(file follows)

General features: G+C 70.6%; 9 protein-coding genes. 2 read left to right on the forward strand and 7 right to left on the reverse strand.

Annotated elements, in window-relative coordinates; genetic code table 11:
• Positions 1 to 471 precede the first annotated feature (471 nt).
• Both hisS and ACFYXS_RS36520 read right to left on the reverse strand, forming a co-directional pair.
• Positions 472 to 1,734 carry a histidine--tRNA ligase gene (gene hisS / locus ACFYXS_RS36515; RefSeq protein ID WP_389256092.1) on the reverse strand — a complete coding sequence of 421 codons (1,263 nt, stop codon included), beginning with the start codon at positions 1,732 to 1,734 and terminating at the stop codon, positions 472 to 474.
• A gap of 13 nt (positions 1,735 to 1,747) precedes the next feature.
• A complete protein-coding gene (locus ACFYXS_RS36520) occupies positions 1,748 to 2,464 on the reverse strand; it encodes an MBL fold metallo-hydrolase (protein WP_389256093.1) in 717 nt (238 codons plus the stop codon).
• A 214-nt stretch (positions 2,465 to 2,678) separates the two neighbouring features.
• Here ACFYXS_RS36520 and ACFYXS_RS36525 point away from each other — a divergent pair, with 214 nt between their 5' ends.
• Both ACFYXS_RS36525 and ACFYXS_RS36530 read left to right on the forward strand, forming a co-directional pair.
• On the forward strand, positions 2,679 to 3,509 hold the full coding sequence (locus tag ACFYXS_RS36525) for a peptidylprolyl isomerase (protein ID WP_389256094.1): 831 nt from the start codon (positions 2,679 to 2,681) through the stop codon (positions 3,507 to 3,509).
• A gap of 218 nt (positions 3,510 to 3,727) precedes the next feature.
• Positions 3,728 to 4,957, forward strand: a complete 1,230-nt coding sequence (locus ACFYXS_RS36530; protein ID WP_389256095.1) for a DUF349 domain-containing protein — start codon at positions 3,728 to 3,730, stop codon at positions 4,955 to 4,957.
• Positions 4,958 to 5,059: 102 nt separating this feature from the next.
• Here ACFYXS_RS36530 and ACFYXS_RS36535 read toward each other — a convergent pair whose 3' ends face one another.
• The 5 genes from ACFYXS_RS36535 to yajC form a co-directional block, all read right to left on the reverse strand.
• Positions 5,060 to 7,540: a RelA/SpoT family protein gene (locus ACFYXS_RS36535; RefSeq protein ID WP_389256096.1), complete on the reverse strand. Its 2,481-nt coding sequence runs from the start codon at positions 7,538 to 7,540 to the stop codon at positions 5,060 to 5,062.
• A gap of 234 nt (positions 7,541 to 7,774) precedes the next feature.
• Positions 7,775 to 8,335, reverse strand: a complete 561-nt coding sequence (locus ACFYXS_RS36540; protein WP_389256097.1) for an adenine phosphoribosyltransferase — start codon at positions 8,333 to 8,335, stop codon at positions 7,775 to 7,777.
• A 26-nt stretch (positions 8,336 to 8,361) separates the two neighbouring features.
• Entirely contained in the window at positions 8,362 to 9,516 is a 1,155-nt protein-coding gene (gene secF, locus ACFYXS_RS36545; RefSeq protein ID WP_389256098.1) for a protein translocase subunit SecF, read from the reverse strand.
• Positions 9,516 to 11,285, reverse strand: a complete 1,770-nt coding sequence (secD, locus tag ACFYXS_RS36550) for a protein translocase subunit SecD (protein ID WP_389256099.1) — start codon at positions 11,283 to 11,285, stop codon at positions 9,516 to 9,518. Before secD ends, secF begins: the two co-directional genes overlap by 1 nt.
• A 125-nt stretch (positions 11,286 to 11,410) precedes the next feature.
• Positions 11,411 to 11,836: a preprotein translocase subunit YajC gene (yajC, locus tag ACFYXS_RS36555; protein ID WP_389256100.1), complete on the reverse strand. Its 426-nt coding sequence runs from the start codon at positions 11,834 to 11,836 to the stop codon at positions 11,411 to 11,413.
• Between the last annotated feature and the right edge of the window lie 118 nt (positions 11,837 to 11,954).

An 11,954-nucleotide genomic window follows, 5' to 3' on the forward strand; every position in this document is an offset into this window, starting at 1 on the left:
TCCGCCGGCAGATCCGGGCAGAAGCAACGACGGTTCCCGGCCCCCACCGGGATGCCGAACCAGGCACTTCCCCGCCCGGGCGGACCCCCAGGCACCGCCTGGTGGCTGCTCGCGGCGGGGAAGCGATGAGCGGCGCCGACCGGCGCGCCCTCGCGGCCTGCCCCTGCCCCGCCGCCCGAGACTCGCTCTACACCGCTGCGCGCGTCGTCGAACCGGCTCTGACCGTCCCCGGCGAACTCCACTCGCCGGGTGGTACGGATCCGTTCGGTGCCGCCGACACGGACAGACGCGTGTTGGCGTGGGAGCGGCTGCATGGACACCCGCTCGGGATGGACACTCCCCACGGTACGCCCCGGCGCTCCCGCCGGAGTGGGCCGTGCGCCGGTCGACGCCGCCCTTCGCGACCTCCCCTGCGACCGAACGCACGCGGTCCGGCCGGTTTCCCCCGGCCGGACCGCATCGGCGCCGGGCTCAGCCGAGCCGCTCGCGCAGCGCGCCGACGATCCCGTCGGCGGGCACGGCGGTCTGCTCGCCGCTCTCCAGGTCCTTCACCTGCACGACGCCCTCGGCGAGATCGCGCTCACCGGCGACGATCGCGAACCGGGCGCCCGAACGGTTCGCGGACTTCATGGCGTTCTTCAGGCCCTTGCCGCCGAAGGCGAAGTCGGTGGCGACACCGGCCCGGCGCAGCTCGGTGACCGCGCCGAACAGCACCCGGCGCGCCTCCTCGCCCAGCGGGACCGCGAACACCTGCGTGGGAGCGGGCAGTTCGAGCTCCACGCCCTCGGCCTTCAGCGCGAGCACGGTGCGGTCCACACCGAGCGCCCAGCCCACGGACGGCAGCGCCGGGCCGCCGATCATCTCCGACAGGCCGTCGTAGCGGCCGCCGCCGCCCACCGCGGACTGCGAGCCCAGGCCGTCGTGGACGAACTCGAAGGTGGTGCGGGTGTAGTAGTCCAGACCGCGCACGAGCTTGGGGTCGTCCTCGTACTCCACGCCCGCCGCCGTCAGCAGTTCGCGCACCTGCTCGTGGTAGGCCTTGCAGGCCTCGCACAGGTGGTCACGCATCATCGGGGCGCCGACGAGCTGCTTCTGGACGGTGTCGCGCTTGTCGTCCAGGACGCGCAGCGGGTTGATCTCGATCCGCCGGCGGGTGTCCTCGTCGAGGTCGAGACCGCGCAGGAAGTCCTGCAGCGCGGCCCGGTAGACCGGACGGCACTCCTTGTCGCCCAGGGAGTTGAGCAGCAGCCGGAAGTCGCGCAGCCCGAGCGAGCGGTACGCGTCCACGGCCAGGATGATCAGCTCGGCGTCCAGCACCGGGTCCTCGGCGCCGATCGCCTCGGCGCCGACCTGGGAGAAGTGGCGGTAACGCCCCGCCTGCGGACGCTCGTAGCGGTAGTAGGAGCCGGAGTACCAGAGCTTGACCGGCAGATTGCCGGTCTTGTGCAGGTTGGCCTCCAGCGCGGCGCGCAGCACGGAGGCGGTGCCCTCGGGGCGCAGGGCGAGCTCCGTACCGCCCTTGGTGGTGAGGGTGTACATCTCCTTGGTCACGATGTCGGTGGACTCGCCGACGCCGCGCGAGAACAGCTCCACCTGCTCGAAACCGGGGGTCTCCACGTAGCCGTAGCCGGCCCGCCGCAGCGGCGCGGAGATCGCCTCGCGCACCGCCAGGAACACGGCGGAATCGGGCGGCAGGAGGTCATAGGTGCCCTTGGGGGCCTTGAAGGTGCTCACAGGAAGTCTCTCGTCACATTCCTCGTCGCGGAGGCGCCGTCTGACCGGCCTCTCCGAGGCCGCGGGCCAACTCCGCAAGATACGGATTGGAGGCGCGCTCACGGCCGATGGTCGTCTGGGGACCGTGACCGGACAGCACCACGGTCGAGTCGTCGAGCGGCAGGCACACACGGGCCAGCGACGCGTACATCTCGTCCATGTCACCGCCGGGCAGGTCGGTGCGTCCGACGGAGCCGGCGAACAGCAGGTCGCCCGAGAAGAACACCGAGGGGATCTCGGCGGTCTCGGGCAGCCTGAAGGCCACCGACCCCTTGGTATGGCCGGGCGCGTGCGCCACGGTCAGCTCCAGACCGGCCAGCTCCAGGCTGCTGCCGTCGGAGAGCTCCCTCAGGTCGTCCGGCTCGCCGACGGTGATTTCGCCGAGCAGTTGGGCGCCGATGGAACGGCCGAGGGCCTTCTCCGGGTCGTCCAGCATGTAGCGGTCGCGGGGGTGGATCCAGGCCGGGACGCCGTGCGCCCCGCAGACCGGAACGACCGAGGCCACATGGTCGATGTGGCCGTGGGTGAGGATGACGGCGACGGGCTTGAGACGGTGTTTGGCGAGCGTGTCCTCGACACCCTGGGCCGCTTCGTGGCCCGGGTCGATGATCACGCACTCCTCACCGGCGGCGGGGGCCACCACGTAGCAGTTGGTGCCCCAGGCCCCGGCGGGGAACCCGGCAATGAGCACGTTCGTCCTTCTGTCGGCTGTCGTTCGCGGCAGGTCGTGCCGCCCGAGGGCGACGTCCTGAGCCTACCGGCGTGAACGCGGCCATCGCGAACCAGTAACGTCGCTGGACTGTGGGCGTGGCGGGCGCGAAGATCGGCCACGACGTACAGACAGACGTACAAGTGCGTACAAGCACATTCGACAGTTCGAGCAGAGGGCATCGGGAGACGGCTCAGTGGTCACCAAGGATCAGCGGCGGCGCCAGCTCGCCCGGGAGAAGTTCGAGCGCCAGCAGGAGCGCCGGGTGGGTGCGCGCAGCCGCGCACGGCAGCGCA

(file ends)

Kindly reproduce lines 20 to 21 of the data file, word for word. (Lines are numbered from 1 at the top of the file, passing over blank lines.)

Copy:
• A 26-nt stretch (positions 8,336 to 8,361) separates the two neighbouring features.
• Entirely contained in the window at positions 8,362 to 9,516 is a 1,155-nt protein-coding gene (gene secF, locus ACFYXS_RS36545; RefSeq protein ID WP_389256098.1) for a protein translocase subunit SecF, read from the reverse strand.